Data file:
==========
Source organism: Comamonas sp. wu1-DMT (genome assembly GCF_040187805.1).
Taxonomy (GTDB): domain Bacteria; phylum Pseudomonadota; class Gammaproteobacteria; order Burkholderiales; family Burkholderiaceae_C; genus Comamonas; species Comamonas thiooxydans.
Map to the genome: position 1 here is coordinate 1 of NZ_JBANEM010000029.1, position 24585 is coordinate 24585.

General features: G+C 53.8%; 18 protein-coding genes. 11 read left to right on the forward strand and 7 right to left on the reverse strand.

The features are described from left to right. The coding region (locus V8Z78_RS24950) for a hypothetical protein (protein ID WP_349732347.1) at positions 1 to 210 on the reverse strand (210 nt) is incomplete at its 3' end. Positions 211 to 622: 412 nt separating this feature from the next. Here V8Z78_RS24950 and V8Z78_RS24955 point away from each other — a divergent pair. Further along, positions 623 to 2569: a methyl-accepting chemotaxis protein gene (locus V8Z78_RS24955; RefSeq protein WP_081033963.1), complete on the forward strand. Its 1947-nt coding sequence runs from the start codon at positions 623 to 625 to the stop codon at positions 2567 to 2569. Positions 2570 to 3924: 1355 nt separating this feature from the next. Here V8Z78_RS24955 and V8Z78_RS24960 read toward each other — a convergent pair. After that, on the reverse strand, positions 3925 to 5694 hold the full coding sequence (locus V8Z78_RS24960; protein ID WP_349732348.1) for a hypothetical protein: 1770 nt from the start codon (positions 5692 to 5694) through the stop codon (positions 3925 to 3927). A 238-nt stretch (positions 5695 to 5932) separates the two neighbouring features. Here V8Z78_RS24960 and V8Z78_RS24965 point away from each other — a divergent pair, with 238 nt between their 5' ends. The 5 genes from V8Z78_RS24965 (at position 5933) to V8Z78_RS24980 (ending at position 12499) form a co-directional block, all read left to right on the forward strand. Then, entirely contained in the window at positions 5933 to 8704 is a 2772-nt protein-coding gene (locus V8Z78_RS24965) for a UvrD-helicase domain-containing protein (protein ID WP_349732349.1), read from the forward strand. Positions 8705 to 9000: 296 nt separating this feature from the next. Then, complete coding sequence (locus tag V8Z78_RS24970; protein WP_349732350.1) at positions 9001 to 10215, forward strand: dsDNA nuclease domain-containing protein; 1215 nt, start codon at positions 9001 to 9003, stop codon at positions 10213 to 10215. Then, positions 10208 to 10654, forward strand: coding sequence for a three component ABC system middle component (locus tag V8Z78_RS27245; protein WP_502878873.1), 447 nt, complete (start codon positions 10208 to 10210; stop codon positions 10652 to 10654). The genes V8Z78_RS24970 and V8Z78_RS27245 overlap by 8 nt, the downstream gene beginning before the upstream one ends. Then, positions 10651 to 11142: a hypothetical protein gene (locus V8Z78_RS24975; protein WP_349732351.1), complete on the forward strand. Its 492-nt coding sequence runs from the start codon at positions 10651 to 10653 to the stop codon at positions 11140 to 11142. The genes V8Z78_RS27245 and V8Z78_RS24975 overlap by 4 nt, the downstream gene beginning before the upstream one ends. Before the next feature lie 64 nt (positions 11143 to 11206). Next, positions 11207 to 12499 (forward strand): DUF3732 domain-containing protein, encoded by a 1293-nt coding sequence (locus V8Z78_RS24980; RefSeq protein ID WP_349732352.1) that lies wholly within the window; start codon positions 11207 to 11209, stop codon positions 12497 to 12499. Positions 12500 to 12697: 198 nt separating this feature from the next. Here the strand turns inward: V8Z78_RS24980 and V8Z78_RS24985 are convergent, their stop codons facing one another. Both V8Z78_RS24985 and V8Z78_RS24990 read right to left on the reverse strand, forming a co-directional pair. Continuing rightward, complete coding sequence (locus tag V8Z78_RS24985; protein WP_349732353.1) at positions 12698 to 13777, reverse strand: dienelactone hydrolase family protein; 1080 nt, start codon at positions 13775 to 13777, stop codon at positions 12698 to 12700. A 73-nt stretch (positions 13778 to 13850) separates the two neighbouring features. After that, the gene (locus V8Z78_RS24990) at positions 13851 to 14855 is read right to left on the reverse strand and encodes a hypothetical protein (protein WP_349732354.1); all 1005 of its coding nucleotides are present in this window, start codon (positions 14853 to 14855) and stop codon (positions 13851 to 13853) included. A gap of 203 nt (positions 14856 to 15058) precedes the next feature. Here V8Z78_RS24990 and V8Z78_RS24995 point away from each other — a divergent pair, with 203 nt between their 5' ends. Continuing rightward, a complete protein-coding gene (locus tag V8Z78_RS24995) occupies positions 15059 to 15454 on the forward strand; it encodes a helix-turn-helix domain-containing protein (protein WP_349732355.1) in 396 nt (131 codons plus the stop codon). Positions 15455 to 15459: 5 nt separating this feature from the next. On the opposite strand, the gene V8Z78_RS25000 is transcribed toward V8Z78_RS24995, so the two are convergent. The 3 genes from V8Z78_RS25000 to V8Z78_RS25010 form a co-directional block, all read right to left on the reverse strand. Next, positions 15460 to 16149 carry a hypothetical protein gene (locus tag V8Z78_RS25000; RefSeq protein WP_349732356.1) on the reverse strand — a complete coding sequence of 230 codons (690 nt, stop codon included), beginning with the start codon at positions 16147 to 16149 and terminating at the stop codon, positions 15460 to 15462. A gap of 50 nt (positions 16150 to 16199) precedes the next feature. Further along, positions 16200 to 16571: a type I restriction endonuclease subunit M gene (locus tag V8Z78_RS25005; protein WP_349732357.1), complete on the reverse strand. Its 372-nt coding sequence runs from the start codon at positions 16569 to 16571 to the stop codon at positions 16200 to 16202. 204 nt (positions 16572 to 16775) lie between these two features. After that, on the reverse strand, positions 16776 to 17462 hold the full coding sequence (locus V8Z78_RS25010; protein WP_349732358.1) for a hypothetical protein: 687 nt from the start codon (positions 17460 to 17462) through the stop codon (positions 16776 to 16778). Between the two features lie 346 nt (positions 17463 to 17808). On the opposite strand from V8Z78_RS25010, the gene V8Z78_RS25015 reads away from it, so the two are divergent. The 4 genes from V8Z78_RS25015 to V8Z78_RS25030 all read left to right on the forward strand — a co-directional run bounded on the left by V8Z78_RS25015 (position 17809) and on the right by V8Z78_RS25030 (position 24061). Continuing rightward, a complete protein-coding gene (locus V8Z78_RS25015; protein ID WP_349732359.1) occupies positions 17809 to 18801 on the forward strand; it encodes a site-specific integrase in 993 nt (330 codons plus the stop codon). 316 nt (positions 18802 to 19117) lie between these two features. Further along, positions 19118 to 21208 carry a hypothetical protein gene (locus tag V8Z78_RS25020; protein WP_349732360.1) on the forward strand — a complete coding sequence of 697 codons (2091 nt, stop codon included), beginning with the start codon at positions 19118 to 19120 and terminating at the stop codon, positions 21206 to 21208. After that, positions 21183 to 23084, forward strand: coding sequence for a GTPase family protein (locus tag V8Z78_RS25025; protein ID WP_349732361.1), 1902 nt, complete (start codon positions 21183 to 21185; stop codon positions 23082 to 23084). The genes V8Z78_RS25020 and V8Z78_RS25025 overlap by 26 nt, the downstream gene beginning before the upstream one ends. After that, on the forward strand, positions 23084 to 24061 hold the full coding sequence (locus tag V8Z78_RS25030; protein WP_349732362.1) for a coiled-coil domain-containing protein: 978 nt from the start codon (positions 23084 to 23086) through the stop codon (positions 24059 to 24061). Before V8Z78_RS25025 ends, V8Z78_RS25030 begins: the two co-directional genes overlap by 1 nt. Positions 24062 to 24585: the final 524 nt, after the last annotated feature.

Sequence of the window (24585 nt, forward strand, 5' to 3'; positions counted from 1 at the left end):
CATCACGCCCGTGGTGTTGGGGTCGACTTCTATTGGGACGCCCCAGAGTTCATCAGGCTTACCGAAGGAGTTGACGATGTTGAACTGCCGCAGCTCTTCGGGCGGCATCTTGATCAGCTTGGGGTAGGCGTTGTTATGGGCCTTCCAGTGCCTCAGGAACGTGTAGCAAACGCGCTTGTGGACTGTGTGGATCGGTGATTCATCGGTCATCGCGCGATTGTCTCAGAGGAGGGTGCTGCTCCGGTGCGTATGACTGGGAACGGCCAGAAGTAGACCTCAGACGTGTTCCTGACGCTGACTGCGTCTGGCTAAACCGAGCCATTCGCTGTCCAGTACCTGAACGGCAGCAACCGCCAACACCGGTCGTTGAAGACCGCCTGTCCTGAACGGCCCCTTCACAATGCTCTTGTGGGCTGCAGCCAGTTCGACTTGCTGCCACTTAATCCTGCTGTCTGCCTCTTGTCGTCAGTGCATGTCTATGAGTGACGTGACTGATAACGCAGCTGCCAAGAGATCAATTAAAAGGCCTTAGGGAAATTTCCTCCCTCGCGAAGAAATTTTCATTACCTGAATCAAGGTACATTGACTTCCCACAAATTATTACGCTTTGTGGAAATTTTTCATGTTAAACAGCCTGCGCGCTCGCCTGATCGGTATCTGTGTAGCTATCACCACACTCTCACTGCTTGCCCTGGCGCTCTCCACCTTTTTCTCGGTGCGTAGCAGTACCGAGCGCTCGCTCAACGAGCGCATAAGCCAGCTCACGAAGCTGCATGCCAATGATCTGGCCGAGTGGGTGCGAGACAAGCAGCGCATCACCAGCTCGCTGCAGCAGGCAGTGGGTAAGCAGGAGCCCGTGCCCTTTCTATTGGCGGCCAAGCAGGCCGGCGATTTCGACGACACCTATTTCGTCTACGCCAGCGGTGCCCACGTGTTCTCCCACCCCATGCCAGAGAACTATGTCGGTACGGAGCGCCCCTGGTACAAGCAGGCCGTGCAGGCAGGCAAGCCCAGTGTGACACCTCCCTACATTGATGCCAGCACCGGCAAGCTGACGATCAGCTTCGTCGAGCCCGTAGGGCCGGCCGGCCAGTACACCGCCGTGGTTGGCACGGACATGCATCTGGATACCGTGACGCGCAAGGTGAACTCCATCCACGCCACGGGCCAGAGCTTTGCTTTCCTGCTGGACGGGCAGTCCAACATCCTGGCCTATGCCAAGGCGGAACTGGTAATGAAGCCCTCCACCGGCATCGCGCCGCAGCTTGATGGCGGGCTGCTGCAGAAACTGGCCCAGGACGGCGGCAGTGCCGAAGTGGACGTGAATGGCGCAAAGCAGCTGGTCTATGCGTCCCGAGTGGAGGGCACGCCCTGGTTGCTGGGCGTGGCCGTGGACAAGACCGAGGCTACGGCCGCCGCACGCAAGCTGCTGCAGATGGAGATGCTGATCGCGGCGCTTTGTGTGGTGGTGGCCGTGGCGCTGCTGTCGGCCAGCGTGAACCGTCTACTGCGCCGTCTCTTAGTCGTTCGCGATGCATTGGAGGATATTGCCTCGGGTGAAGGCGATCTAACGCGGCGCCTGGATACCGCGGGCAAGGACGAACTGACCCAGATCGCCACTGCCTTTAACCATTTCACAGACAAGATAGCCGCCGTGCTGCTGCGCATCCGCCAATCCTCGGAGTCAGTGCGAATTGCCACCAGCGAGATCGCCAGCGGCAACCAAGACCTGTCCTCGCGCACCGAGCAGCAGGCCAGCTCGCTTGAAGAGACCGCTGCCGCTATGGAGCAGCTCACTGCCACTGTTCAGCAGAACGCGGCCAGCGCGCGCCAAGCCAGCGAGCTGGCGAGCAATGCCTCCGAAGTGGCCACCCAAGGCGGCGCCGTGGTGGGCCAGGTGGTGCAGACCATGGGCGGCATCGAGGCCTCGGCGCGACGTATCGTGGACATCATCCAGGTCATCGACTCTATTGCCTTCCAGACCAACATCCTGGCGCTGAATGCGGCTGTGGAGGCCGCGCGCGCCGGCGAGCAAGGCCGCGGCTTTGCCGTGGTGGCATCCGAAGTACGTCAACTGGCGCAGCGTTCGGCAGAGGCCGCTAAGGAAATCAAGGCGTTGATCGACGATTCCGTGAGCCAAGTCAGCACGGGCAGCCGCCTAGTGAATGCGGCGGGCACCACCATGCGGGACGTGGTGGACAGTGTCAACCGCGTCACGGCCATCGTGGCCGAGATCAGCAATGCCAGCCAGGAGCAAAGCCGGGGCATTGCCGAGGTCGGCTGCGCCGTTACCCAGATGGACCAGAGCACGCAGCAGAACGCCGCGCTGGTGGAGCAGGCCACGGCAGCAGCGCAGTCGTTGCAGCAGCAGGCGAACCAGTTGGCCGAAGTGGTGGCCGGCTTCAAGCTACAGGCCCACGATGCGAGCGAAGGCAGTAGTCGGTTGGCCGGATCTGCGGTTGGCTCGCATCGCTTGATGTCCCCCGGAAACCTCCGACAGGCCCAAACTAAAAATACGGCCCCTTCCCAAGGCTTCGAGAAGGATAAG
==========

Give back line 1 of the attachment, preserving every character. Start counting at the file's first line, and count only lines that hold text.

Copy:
Source organism: Comamonas sp. wu1-DMT (genome assembly GCF_040187805.1).